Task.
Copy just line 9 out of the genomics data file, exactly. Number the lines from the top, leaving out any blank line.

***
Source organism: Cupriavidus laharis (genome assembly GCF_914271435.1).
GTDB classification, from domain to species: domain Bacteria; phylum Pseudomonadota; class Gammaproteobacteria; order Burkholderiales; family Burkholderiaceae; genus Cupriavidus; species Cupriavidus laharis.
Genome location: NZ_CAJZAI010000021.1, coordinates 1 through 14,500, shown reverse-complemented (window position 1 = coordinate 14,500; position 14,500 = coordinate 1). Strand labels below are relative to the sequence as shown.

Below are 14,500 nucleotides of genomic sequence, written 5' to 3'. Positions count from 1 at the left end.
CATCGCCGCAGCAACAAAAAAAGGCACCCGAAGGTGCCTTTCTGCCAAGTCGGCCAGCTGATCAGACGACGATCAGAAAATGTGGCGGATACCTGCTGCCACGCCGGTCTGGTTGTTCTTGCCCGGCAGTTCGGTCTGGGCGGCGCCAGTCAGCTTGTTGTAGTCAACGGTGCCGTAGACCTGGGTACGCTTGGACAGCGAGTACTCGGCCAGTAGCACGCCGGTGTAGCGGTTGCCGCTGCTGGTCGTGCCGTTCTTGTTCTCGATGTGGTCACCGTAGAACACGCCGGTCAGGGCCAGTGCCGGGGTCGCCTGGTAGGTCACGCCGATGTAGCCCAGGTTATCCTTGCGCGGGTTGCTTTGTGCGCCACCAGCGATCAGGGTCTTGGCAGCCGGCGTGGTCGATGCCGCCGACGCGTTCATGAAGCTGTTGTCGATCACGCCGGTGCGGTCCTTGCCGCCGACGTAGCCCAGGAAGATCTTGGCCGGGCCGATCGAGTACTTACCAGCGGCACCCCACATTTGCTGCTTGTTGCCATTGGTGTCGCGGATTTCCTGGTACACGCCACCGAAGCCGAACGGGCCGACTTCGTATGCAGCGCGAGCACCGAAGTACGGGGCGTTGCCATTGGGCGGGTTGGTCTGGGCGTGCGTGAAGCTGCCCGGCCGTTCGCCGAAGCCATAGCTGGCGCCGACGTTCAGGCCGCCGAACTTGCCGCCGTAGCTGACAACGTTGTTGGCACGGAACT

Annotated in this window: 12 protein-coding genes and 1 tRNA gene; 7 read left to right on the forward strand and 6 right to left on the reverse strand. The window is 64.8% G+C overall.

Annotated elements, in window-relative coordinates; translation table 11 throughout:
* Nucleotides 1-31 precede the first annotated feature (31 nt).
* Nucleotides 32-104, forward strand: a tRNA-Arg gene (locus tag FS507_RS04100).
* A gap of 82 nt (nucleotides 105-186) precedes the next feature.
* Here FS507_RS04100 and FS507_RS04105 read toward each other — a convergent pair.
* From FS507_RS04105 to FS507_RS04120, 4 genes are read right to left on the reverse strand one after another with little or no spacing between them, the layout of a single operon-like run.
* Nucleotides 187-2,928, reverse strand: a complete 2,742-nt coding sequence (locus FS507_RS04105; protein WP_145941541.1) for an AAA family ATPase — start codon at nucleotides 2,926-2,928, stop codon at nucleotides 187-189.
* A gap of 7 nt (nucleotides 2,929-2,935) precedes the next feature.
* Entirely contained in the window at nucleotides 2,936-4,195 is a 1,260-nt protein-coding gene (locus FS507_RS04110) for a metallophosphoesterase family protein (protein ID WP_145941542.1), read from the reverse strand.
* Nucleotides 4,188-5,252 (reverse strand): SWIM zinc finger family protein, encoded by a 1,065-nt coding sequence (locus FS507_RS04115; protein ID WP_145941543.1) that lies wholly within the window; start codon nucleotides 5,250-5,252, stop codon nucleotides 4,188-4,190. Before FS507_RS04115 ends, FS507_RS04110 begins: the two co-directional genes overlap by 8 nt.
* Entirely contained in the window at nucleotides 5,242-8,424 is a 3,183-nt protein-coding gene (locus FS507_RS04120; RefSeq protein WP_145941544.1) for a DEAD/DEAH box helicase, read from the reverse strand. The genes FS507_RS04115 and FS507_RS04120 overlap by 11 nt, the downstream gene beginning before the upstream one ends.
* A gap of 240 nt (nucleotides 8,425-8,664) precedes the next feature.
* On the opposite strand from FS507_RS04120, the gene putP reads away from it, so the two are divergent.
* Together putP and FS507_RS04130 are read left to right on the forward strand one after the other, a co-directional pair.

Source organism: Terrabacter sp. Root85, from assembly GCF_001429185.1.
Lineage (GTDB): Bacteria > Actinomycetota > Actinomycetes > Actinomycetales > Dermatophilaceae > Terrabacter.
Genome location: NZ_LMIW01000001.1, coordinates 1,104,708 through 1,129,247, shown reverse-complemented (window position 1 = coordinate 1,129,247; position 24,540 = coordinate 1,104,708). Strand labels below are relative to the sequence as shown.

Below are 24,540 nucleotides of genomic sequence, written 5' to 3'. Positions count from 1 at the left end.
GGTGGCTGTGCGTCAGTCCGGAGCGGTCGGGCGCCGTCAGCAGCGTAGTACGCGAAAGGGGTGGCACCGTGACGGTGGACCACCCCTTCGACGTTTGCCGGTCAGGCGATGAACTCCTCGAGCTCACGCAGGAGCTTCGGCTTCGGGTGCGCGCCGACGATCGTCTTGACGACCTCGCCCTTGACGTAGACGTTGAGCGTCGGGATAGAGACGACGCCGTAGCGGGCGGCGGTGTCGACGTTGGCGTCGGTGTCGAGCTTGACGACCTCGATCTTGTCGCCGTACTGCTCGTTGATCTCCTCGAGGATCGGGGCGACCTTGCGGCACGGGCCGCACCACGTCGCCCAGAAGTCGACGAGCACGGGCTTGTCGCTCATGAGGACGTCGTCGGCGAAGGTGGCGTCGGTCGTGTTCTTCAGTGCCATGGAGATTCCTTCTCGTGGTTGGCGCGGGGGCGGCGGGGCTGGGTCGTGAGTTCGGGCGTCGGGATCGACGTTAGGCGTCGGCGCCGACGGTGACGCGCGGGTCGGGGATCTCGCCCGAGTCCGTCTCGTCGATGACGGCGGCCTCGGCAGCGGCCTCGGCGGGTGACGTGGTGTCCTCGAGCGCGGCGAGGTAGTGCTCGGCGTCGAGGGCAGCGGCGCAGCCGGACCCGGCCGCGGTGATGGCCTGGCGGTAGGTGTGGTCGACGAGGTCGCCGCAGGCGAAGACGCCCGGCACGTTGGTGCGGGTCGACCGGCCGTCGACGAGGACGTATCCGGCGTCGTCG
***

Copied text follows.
* Nucleotides 32-104, forward strand: a tRNA-Arg gene (locus tag FS507_RS04100).